5. Next in my list is harm reduction . To begin with, I urge you not to get caught up in sensitivities about words. Everything we do at UNODC is meant to reduce harm: helping farmers switch to licit crops; assisting countries identify, monitor and disrupt drug trafficking; developing educational campaigns in favour of drug prevention; helping governments to deal with drug law offenders in a humanitarian way. Let us not shy away from this jargon -- harm reduction - just because it has been appropriated by a vocal minority that has given to it a narrow and controversial interpretation.
Most certainly, priority must be given to prevention, through education, public awareness, and law enforcement. At the same time, we must deal with the harsh reality of the 25 million hardcore drug addicts, unable and/or unwilling to leave drug addiction and look for treatment. We must reach them and reduce the harm they cause to themselves and to society.
I see no contradiction between prevention and treatment on the one hand, and reducing the health and social consequences of drug use on the other. They are complementary. I invite you to read our discussion paper: Reducing the health and social consequences of drug abuse, posted on our website. It reviews the pragmatic and comprehensive approach already in place in many developed (Australia, Canada, the EU) and developing countries (in Asia and Latin America).
6. Finally, last but certainly not least, human rights . Our work is guided first and foremost by the UN Charter that commits signatories to fundamental freedoms, and by the Universal Declaration of Human Rights, 60 years old this year.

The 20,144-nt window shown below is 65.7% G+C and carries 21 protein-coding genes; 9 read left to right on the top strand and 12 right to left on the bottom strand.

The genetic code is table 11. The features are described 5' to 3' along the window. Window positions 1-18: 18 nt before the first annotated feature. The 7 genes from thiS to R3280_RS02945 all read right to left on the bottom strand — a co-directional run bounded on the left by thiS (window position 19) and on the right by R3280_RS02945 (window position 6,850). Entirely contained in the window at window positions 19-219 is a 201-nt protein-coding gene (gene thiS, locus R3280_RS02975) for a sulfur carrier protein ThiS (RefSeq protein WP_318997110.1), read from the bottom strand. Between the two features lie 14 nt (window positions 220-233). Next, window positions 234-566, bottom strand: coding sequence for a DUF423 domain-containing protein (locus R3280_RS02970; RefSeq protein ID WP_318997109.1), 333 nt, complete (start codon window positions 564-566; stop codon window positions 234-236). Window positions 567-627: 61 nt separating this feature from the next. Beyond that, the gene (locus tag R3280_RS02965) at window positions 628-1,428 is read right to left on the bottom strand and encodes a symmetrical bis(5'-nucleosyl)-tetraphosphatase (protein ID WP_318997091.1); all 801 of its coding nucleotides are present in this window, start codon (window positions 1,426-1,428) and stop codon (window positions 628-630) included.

In Article 25 of the Universal Declaration, health is listed as a basic human right. As we emphasize the health aspects of drug control, it stands to reason that implementation of the drug Conventions must proceed with due regard to human rights. Thus far, there has been little attention paid to this aspect of our work. This definitely needs to be amended. Although drugs kill, I don't believe we need to kill because of drugs. The UN drug Conventions have left it to individual states to deal with health care and crime retribution, in relation with the specific cultural and judicial contexts. Mindful of this, today I propose that Member States extend the concept of harm reduction to include the need to give serious consideration to whether the imposition of capital punishment for drug-related crimes is a best practice.
The recent General Assembly moratorium suggests a way forward. More must be done to bridge the gap between international standards and the right of individual nations to decide in this difficult area. As the custodian of the judicial standards and norms set by the World Crime Congresses, UNODC insists on the importance of translating them into national laws and practice.
Ladies and Gentlemen,
The views I have expressed may cause debate: they were offered with this precise intent. The citizens of the world expect not only a debate about health, but also a healthy debate, divided as people are on the question of how effective drug control is today. Let us use this Commission to have a constructive dialogue -- to listen to views, even if divergent, and to ask ourselves how implementation of the international drug control regime can be made fit for purpose in the 21 st century.
Thank you for your attention.